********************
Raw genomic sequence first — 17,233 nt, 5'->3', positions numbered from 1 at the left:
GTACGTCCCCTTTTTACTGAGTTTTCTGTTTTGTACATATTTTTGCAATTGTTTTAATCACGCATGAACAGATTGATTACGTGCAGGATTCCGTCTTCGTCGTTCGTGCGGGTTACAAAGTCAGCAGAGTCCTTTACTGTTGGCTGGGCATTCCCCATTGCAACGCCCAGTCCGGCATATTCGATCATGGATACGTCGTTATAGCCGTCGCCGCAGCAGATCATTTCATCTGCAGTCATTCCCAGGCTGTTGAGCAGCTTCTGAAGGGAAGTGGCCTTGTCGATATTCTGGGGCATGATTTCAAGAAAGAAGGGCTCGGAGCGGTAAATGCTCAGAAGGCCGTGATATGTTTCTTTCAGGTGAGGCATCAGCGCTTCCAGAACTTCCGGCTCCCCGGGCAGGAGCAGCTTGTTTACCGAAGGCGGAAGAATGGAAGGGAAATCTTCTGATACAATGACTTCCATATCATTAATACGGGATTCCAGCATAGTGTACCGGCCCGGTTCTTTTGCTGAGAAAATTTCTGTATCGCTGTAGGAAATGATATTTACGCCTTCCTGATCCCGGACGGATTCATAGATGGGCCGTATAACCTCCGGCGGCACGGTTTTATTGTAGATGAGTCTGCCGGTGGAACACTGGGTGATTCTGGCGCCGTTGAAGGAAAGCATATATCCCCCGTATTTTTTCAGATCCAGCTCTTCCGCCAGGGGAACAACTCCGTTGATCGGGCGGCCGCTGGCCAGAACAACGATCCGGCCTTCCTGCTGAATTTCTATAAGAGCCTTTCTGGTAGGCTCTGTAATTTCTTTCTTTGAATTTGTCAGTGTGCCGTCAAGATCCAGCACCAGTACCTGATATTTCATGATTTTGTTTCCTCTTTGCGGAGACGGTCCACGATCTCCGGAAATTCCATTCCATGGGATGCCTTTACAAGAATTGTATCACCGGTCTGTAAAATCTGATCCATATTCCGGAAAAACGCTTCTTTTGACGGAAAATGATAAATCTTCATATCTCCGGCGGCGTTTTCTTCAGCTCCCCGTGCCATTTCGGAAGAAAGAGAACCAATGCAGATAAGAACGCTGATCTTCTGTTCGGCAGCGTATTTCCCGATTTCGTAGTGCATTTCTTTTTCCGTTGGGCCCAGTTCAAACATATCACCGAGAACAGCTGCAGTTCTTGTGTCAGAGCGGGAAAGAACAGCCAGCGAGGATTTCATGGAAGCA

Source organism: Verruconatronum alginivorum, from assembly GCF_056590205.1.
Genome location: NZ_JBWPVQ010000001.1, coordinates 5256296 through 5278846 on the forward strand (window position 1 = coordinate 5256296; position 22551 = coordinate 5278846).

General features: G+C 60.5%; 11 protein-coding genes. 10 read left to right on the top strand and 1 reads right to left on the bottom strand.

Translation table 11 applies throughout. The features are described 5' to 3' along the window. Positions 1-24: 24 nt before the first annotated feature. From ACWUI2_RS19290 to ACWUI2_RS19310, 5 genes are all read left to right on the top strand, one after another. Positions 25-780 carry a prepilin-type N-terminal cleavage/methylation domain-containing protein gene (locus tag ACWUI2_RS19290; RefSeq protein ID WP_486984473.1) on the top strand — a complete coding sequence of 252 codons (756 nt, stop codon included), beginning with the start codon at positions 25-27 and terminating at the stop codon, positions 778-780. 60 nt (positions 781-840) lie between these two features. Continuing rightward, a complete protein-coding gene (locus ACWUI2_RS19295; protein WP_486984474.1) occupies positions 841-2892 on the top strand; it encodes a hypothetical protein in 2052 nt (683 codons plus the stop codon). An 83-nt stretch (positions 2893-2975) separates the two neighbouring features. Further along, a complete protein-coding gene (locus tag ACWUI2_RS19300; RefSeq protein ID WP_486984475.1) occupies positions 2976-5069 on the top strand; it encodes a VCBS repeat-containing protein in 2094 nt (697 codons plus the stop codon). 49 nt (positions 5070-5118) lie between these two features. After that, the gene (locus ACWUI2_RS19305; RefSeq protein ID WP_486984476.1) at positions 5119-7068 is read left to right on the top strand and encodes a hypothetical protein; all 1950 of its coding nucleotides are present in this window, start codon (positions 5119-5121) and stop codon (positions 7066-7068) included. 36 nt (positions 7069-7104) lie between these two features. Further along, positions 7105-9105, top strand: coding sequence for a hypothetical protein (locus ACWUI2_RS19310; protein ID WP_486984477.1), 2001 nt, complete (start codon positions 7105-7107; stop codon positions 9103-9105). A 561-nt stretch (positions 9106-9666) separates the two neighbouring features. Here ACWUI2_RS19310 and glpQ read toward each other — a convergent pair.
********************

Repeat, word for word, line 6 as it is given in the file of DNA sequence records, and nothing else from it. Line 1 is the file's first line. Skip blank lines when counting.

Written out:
Translation table 11 applies throughout. The features are described 5' to 3' along the window. Positions 1-24: 24 nt before the first annotated feature. From ACWUI2_RS19290 to ACWUI2_RS19310, 5 genes are all read left to right on the top strand, one after another. Positions 25-780 carry a prepilin-type N-terminal cleavage/methylation domain-containing protein gene (locus tag ACWUI2_RS19290; RefSeq protein ID WP_486984473.1) on the top strand — a complete coding sequence of 252 codons (756 nt, stop codon included), beginning with the start codon at positions 25-27 and terminating at the stop codon, positions 778-780. 60 nt (positions 781-840) lie between these two features. Continuing rightward, a complete protein-coding gene (locus ACWUI2_RS19295; protein WP_486984474.1) occupies positions 841-2892 on the top strand; it encodes a hypothetical protein in 2052 nt (683 codons plus the stop codon). An 83-nt stretch (positions 2893-2975) separates the two neighbouring features. Further along, a complete protein-coding gene (locus tag ACWUI2_RS19300; RefSeq protein ID WP_486984475.1) occupies positions 2976-5069 on the top strand; it encodes a VCBS repeat-containing protein in 2094 nt (697 codons plus the stop codon). 49 nt (positions 5070-5118) lie between these two features. After that, the gene (locus ACWUI2_RS19305; RefSeq protein ID WP_486984476.1) at positions 5119-7068 is read left to right on the top strand and encodes a hypothetical protein; all 1950 of its coding nucleotides are present in this window, start codon (positions 5119-5121) and stop codon (positions 7066-7068) included. 36 nt (positions 7069-7104) lie between these two features. Further along, positions 7105-9105, top strand: coding sequence for a hypothetical protein (locus ACWUI2_RS19310; protein ID WP_486984477.1), 2001 nt, complete (start codon positions 7105-7107; stop codon positions 9103-9105). A 561-nt stretch (positions 9106-9666) separates the two neighbouring features. Here ACWUI2_RS19310 and glpQ read toward each other — a convergent pair.